Spencer Pigot: From the Indy Lights Title to the Rolex 24
 January 28, 2016| 
  • Series News
Reigning Champ Teams with Mazda for Sports Car Debut

DAYTONA Beach, Fla. – By winning the Indy Lights Presented by Cooper Tires championship last September, Spencer Pigot became the first four-time Mazda scholarship winner having captured four titles in five years on the Mazda Road to Indy. And to the winner come the opportunities as the 22-year-old Floridian gets behind the wheel of a Mazda Prototype this weekend at one of the biggest sports car races in the world – the Rolex 24 At Daytona, race one of the 2016 IMSA WeatherTech SportsCar Championship.

“I spent five years on the Mazda Road to Indy,” said Pigot. “It was a great journey and I learned a lot every year. I drove for some good teams, had great teammates and great driver coaches. The first four years of training led to the Indy Lights success. It was great to be with Mazda and Cooper Tire for so long. And now I’m here at the Rolex 24 At Daytona, driving the Mazda Prototype. I’m very fortunate and I can’t wait to get going.”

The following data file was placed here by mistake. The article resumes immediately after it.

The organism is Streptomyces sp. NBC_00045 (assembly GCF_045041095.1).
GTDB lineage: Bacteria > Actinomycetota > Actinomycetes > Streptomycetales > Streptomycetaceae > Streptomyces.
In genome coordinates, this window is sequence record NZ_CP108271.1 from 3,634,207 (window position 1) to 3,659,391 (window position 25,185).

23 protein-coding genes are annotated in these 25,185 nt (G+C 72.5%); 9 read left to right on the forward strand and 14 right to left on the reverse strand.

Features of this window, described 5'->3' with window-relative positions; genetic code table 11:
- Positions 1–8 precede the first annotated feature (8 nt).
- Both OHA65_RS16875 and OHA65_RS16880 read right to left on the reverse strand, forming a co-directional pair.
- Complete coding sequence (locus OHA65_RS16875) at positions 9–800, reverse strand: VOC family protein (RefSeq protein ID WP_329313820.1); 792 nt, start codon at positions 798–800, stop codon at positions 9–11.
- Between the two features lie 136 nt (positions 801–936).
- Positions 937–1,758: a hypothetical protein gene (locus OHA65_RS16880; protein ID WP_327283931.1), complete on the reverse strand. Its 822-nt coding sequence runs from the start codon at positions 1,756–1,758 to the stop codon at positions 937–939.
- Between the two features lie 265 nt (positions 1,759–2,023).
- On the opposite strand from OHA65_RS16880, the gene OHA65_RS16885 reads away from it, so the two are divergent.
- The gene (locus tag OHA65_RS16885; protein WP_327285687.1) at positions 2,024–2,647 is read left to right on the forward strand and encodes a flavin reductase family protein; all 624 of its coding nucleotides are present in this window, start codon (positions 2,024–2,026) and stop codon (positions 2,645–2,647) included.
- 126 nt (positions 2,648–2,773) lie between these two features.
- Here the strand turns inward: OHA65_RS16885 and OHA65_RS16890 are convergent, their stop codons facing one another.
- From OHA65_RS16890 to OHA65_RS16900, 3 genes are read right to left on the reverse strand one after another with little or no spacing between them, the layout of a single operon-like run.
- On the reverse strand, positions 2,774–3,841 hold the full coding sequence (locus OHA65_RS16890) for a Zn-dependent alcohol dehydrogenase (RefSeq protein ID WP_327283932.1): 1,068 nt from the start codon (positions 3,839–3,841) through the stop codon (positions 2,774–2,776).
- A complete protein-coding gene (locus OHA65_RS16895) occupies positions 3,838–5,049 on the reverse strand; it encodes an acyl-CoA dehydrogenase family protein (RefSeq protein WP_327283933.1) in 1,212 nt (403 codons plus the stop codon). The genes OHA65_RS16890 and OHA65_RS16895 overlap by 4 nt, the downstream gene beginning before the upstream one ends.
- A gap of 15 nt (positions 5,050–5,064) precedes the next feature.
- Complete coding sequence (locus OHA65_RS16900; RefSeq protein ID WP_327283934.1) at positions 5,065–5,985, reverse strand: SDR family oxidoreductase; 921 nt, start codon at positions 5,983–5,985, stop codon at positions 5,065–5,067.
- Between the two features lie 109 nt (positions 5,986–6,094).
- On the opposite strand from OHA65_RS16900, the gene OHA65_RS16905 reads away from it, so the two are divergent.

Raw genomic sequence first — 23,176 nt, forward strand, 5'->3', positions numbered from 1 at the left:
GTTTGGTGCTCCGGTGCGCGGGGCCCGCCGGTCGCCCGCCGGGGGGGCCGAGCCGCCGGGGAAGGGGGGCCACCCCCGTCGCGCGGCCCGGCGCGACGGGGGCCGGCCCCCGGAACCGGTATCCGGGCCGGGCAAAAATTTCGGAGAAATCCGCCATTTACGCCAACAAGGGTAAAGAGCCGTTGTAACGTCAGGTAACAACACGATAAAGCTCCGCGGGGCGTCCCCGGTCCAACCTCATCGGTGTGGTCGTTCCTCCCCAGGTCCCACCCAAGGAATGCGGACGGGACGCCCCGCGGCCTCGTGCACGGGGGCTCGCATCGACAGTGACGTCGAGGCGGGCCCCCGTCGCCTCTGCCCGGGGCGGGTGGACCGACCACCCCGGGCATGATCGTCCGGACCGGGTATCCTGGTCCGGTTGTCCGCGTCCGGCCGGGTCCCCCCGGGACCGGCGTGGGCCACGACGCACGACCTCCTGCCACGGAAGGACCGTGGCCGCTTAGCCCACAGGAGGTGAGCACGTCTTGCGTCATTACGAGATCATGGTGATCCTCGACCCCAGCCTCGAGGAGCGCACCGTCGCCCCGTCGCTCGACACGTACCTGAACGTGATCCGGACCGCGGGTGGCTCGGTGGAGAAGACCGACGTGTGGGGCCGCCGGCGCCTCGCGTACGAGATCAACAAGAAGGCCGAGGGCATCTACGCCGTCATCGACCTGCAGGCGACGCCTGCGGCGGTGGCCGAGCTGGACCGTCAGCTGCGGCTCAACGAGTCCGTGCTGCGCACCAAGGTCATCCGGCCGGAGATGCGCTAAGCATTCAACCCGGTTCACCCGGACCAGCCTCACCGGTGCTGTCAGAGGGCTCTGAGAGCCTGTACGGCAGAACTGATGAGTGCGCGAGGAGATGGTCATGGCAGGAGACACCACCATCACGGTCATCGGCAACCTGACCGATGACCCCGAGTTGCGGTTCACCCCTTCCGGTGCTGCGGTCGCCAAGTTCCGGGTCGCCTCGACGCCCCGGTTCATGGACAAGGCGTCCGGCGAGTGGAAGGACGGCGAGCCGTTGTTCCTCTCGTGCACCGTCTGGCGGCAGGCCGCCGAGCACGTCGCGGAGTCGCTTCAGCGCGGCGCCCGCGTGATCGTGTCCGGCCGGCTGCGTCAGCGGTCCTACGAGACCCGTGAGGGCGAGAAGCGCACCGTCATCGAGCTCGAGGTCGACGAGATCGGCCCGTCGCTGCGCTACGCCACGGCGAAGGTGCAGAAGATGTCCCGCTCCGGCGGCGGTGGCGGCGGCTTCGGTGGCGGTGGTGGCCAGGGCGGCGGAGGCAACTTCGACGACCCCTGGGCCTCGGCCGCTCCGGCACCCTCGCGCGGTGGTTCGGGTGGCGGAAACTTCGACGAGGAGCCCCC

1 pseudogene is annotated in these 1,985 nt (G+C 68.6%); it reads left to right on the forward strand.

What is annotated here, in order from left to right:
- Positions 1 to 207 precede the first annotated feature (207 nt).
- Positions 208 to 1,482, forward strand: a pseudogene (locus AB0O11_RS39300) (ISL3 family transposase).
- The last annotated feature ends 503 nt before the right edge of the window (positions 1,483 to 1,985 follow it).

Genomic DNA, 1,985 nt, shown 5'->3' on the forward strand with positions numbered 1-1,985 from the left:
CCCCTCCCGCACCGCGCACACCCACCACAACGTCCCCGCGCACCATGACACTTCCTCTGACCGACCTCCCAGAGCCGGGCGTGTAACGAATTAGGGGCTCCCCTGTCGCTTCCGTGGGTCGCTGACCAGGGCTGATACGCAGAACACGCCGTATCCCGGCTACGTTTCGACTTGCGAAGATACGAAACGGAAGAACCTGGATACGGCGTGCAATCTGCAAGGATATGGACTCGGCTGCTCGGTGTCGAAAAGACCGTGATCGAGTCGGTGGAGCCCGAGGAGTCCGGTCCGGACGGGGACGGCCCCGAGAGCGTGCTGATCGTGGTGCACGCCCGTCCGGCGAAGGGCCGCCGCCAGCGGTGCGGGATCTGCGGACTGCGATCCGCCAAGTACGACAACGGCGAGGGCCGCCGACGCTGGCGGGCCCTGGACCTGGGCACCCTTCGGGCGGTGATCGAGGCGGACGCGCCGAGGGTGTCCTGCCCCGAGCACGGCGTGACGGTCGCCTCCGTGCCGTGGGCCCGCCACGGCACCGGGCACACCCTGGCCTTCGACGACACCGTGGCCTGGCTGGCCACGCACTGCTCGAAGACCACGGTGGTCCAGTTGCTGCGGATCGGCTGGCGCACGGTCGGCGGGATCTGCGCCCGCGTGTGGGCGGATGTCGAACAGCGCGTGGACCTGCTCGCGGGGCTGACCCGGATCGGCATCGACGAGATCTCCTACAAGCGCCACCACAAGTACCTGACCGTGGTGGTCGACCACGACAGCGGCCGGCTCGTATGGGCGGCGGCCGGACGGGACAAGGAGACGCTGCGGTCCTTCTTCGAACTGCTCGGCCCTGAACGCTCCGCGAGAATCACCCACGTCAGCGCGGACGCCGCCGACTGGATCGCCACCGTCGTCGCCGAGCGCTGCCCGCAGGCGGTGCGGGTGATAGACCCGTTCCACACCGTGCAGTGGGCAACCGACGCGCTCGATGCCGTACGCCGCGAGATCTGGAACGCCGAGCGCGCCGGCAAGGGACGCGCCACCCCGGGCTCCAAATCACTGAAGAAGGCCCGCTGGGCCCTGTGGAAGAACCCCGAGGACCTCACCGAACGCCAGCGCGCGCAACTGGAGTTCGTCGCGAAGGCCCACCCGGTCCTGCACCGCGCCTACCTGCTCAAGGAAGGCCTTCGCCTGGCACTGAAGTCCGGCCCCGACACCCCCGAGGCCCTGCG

Pigot first became a Mazda Development Driver by winning the Skip Barber Shootout in 2009. Winning the Skip Barber National Series title in 2010 earned him a ride in the 2011 Cooper Tires USF2000 Championship Powered by Mazda. Moving up another rung in 2013, he took the Pro Mazda Presented by Cooper Tires title in 2014 and once again took advantage of the scholarship opportunity to win the Indy Lights championship. His Indy Lights scholarship has helped him achieve his dream: a coveted ride in the 2016 Verizon IndyCar Series, driving for Rahal Letterman Lanigan Racing at St. Petersburg, the Grand Prix of Indianapolis and the 100th Running of the Indianapolis 500.